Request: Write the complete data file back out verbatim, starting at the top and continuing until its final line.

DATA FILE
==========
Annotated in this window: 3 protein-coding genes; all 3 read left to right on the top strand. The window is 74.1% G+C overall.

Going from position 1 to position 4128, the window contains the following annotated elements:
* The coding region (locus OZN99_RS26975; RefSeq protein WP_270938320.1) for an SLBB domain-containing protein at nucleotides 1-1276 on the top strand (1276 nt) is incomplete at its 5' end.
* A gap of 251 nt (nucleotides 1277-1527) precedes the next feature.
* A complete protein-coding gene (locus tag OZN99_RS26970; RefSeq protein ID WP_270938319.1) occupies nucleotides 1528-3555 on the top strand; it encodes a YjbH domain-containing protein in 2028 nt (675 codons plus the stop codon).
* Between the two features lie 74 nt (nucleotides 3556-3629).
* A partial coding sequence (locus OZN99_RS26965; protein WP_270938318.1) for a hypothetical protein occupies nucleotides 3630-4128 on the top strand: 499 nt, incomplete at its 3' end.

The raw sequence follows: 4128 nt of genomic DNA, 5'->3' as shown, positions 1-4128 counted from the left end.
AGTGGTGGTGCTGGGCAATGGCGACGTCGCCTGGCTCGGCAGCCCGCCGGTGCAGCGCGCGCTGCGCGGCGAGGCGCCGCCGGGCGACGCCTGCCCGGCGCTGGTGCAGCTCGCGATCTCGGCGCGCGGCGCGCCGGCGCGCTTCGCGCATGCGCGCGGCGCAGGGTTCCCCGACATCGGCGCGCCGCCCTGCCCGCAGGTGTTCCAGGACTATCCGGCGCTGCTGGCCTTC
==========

Annotated in this window: 3 protein-coding genes; all 3 read left to right on the top strand. The window is 74.1% G+C overall.

Going from position 1 to position 4128, the window contains the following annotated elements:
* The coding region (locus OZN99_RS26975; RefSeq protein WP_270938320.1) for an SLBB domain-containing protein at nucleotides 1-1276 on the top strand (1276 nt) is incomplete at its 5' end.
* A gap of 251 nt (nucleotides 1277-1527) precedes the next feature.
* A complete protein-coding gene (locus tag OZN99_RS26970; RefSeq protein ID WP_270938319.1) occupies nucleotides 1528-3555 on the top strand; it encodes a YjbH domain-containing protein in 2028 nt (675 codons plus the stop codon).
* Between the two features lie 74 nt (nucleotides 3556-3629).
* A partial coding sequence (locus OZN99_RS26965; protein WP_270938318.1) for a hypothetical protein occupies nucleotides 3630-4128 on the top strand: 499 nt, incomplete at its 3' end.

The raw sequence follows: 4128 nt of genomic DNA, 5'->3' as shown, positions 1-4128 counted from the left end.
AGTGGTGGTGCTGGGCAATGGCGACGTCGCCTGGCTCGGCAGCCCGCCGGTGCAGCGCGCGCTGCGCGGCGAGGCGCCGCCGGGCGACGCCTGCCCGGCGCTGGTGCAGCTCGCGATCTCGGCGCGCGGCGCGCCGGCGCGCTTCGCGCATGCGCGCGGCGCAGGGTTCCCCGACATCGGCGCGCCGCCCTGCCCGCAGGTGTTCCAGGACTATCCGGCGCTGCTGGCCTTC